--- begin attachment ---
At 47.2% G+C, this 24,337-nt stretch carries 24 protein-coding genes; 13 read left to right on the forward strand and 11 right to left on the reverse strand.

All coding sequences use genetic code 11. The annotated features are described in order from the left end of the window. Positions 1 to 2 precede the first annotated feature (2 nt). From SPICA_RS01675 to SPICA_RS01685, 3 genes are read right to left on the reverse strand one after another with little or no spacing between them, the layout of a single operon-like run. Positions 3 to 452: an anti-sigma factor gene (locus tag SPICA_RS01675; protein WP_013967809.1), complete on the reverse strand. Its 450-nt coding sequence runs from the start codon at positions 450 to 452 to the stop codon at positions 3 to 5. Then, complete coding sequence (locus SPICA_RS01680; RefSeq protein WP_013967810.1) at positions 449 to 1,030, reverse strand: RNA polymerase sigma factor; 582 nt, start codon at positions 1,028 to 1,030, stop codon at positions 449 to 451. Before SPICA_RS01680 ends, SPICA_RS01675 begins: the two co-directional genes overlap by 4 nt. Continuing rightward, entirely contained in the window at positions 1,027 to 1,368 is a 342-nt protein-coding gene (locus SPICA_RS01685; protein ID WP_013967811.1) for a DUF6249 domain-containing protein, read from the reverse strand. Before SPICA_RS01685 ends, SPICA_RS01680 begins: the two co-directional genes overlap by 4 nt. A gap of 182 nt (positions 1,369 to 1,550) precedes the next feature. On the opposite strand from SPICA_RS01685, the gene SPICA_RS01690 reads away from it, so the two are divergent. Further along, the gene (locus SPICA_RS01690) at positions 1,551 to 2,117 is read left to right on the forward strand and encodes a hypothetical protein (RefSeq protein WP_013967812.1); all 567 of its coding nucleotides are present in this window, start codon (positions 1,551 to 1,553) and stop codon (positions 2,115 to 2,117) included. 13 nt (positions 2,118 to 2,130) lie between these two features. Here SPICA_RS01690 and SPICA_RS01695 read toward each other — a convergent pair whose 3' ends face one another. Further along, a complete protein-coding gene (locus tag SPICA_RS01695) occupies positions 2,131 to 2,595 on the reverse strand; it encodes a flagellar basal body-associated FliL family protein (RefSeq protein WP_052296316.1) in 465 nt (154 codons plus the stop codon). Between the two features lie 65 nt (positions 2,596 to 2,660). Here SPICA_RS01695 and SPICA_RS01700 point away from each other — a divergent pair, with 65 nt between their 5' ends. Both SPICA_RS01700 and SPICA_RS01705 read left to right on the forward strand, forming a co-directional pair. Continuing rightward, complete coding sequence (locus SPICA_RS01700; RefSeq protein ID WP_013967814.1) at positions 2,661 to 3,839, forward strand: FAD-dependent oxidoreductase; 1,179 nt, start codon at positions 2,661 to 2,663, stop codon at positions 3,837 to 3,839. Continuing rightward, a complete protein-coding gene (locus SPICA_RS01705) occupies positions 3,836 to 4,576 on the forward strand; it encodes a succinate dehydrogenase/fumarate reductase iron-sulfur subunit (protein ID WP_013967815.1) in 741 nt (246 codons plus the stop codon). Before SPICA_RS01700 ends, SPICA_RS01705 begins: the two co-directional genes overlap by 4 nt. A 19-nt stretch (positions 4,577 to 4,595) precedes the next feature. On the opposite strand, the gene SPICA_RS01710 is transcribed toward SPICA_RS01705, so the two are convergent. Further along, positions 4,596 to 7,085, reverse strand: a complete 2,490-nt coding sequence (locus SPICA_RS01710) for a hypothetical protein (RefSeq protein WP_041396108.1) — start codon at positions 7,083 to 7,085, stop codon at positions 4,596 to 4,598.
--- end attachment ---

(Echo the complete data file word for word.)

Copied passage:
At 47.2% G+C, this 24,337-nt stretch carries 24 protein-coding genes; 13 read left to right on the forward strand and 11 right to left on the reverse strand.

All coding sequences use genetic code 11. The annotated features are described in order from the left end of the window. Positions 1 to 2 precede the first annotated feature (2 nt). From SPICA_RS01675 to SPICA_RS01685, 3 genes are read right to left on the reverse strand one after another with little or no spacing between them, the layout of a single operon-like run. Positions 3 to 452: an anti-sigma factor gene (locus tag SPICA_RS01675; protein WP_013967809.1), complete on the reverse strand. Its 450-nt coding sequence runs from the start codon at positions 450 to 452 to the stop codon at positions 3 to 5. Then, complete coding sequence (locus SPICA_RS01680; RefSeq protein WP_013967810.1) at positions 449 to 1,030, reverse strand: RNA polymerase sigma factor; 582 nt, start codon at positions 1,028 to 1,030, stop codon at positions 449 to 451. Before SPICA_RS01680 ends, SPICA_RS01675 begins: the two co-directional genes overlap by 4 nt. Continuing rightward, entirely contained in the window at positions 1,027 to 1,368 is a 342-nt protein-coding gene (locus SPICA_RS01685; protein ID WP_013967811.1) for a DUF6249 domain-containing protein, read from the reverse strand. Before SPICA_RS01685 ends, SPICA_RS01680 begins: the two co-directional genes overlap by 4 nt. A gap of 182 nt (positions 1,369 to 1,550) precedes the next feature. On the opposite strand from SPICA_RS01685, the gene SPICA_RS01690 reads away from it, so the two are divergent. Further along, the gene (locus SPICA_RS01690) at positions 1,551 to 2,117 is read left to right on the forward strand and encodes a hypothetical protein (RefSeq protein WP_013967812.1); all 567 of its coding nucleotides are present in this window, start codon (positions 1,551 to 1,553) and stop codon (positions 2,115 to 2,117) included. 13 nt (positions 2,118 to 2,130) lie between these two features. Here SPICA_RS01690 and SPICA_RS01695 read toward each other — a convergent pair whose 3' ends face one another. Further along, a complete protein-coding gene (locus tag SPICA_RS01695) occupies positions 2,131 to 2,595 on the reverse strand; it encodes a flagellar basal body-associated FliL family protein (RefSeq protein WP_052296316.1) in 465 nt (154 codons plus the stop codon). Between the two features lie 65 nt (positions 2,596 to 2,660). Here SPICA_RS01695 and SPICA_RS01700 point away from each other — a divergent pair, with 65 nt between their 5' ends. Both SPICA_RS01700 and SPICA_RS01705 read left to right on the forward strand, forming a co-directional pair. Continuing rightward, complete coding sequence (locus SPICA_RS01700; RefSeq protein ID WP_013967814.1) at positions 2,661 to 3,839, forward strand: FAD-dependent oxidoreductase; 1,179 nt, start codon at positions 2,661 to 2,663, stop codon at positions 3,837 to 3,839. Continuing rightward, a complete protein-coding gene (locus SPICA_RS01705) occupies positions 3,836 to 4,576 on the forward strand; it encodes a succinate dehydrogenase/fumarate reductase iron-sulfur subunit (protein ID WP_013967815.1) in 741 nt (246 codons plus the stop codon). Before SPICA_RS01700 ends, SPICA_RS01705 begins: the two co-directional genes overlap by 4 nt. A 19-nt stretch (positions 4,577 to 4,595) precedes the next feature. On the opposite strand, the gene SPICA_RS01710 is transcribed toward SPICA_RS01705, so the two are convergent. Further along, positions 4,596 to 7,085, reverse strand: a complete 2,490-nt coding sequence (locus SPICA_RS01710) for a hypothetical protein (RefSeq protein WP_041396108.1) — start codon at positions 7,083 to 7,085, stop codon at positions 4,596 to 4,598.